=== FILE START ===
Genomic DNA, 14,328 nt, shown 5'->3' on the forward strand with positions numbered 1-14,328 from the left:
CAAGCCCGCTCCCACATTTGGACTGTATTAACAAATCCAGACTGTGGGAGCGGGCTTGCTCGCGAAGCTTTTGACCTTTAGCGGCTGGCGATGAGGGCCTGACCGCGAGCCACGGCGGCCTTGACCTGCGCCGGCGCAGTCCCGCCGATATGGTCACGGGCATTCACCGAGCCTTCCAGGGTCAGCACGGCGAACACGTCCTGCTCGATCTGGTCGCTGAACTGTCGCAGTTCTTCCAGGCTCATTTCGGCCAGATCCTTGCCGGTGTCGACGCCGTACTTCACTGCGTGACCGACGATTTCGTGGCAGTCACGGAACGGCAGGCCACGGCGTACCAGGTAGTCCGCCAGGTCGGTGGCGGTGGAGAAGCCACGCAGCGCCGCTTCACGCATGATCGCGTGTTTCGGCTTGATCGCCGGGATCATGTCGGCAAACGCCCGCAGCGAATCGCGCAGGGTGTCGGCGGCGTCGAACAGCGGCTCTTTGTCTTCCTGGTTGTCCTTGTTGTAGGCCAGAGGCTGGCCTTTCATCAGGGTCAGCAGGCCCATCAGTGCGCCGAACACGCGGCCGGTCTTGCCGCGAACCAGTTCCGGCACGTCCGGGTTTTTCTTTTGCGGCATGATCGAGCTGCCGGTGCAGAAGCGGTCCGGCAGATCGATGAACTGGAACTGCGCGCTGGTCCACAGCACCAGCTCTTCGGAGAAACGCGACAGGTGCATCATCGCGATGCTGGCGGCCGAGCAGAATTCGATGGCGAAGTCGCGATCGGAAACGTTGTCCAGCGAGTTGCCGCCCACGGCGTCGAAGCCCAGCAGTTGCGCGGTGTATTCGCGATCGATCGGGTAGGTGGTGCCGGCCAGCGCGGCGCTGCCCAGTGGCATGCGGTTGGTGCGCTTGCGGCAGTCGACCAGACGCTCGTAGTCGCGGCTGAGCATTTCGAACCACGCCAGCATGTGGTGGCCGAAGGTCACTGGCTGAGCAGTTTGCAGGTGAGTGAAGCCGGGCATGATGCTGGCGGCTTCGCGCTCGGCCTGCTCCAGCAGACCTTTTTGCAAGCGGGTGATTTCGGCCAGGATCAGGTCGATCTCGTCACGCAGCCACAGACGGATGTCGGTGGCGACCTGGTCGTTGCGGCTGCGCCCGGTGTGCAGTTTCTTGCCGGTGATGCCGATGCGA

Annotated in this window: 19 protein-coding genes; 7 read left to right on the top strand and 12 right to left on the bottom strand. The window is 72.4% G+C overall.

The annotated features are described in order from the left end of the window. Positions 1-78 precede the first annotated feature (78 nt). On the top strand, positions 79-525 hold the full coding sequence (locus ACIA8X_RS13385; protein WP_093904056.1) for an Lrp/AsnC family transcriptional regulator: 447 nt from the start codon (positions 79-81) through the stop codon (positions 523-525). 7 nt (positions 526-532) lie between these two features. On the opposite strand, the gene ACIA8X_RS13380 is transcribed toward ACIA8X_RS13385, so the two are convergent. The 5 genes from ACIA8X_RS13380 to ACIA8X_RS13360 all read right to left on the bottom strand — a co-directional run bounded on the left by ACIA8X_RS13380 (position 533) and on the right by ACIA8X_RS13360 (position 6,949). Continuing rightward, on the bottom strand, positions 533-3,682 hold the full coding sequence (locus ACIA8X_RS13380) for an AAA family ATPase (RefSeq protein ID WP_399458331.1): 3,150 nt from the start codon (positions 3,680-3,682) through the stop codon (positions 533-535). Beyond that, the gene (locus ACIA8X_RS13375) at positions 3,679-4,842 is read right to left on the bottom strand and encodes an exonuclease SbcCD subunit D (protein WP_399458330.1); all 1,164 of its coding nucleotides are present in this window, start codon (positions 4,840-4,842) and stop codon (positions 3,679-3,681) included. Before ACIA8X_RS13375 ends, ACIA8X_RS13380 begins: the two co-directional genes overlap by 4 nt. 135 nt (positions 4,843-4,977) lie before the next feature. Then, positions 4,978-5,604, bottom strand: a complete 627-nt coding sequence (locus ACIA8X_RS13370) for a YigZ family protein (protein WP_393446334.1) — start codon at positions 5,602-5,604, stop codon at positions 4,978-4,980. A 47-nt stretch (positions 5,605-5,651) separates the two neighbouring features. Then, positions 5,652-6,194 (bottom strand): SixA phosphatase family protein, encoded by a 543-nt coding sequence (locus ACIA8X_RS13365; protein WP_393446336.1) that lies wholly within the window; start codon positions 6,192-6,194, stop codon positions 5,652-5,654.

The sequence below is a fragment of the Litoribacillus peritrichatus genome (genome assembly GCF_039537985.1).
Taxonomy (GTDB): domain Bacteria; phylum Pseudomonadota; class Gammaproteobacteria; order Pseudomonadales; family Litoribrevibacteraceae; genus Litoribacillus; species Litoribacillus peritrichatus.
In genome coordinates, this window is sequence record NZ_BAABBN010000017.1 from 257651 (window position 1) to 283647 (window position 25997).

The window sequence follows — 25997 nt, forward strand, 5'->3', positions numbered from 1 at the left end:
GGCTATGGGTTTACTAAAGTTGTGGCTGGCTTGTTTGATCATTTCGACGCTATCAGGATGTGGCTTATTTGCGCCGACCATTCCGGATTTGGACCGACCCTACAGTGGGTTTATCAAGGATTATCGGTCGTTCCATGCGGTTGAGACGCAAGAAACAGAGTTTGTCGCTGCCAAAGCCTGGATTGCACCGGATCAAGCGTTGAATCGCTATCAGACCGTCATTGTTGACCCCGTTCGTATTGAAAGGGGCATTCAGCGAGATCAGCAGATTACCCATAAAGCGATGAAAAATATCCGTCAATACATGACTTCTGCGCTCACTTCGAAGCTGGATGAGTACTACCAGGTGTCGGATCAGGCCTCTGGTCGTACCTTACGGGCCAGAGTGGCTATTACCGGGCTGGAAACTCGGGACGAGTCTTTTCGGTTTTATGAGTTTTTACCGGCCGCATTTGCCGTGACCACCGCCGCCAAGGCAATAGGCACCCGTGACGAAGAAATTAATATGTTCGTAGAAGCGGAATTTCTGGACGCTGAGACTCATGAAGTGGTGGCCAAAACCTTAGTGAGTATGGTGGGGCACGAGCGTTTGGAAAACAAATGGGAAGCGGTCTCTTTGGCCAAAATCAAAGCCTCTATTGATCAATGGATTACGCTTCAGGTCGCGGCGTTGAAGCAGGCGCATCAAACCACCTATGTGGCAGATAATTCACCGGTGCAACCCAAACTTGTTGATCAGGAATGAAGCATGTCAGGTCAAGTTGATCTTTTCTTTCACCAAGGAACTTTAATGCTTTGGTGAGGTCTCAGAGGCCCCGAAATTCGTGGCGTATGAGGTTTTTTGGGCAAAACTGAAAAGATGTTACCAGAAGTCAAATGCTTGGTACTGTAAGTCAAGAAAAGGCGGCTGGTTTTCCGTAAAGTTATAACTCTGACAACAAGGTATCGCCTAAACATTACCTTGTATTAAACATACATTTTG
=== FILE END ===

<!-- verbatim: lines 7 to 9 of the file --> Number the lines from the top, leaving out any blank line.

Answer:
In genome coordinates, this window is sequence record NZ_BAABBN010000017.1 from 257651 (window position 1) to 283647 (window position 25997).

The window sequence follows — 25997 nt, forward strand, 5'->3', positions numbered from 1 at the left end:
GGCTATGGGTTTACTAAAGTTGTGGCTGGCTTGTTTGATCATTTCGACGCTATCAGGATGTGGCTTATTTGCGCCGACCATTCCGGATTTGGACCGACCCTACAGTGGGTTTATCAAGGATTATCGGTCGTTCCATGCGGTTGAGACGCAAGAAACAGAGTTTGTCGCTGCCAAAGCCTGGATTGCACCGGATCAAGCGTTGAATCGCTATCAGACCGTCATTGTTGACCCCGTTCGTATTGAAAGGGGCATTCAGCGAGATCAGCAGATTACCCATAAAGCGATGAAAAATATCCGTCAATACATGACTTCTGCGCTCACTTCGAAGCTGGATGAGTACTACCAGGTGTCGGATCAGGCCTCTGGTCGTACCTTACGGGCCAGAGTGGCTATTACCGGGCTGGAAACTCGGGACGAGTCTTTTCGGTTTTATGAGTTTTTACCGGCCGCATTTGCCGTGACCACCGCCGCCAAGGCAATAGGCACCCGTGACGAAGAAATTAATATGTTCGTAGAAGCGGAATTTCTGGACGCTGAGACTCATGAAGTGGTGGCCAAAACCTTAGTGAGTATGGTGGGGCACGAGCGTTTGGAAAACAAATGGGAAGCGGTCTCTTTGGCCAAAATCAAAGCCTCTATTGATCAATGGATTACGCTTCAGGTCGCGGCGTTGAAGCAGGCGCATCAAACCACCTATGTGGCAGATAATTCACCGGTGCAACCCAAACTTGTTGATCAGGAATGAAGCATGTCAGGTCAAGTTGATCTTTTCTTTCACCAAGGAACTTTAATGCTTTGGTGAGGTCTCAGAGGCCCCGAAATTCGTGGCGTATGAGGTTTTTTGGGCAAAACTGAAAAGATGTTACCAGAAGTCAAATGCTTGGTACTGTAAGTCAAGAAAAGGCGGCTGGTTTTCCGTAAAGTTATAACTCTGACAACAAGGTATCGCCTAAACATTACCTTGTATTAAACATACATTTTG